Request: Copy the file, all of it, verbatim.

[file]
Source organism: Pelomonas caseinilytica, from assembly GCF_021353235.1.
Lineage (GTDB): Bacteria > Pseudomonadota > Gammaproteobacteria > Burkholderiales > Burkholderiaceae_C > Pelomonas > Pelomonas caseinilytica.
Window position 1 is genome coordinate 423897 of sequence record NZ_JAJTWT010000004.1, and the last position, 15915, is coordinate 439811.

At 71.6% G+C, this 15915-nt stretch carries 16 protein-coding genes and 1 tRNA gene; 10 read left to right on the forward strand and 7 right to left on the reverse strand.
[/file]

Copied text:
Source organism: Pelomonas caseinilytica, from assembly GCF_021353235.1.
Lineage (GTDB): Bacteria > Pseudomonadota > Gammaproteobacteria > Burkholderiales > Burkholderiaceae_C > Pelomonas > Pelomonas caseinilytica.
Window position 1 is genome coordinate 423897 of sequence record NZ_JAJTWT010000004.1, and the last position, 15915, is coordinate 439811.

At 71.6% G+C, this 15915-nt stretch carries 16 protein-coding genes and 1 tRNA gene; 10 read left to right on the forward strand and 7 right to left on the reverse strand.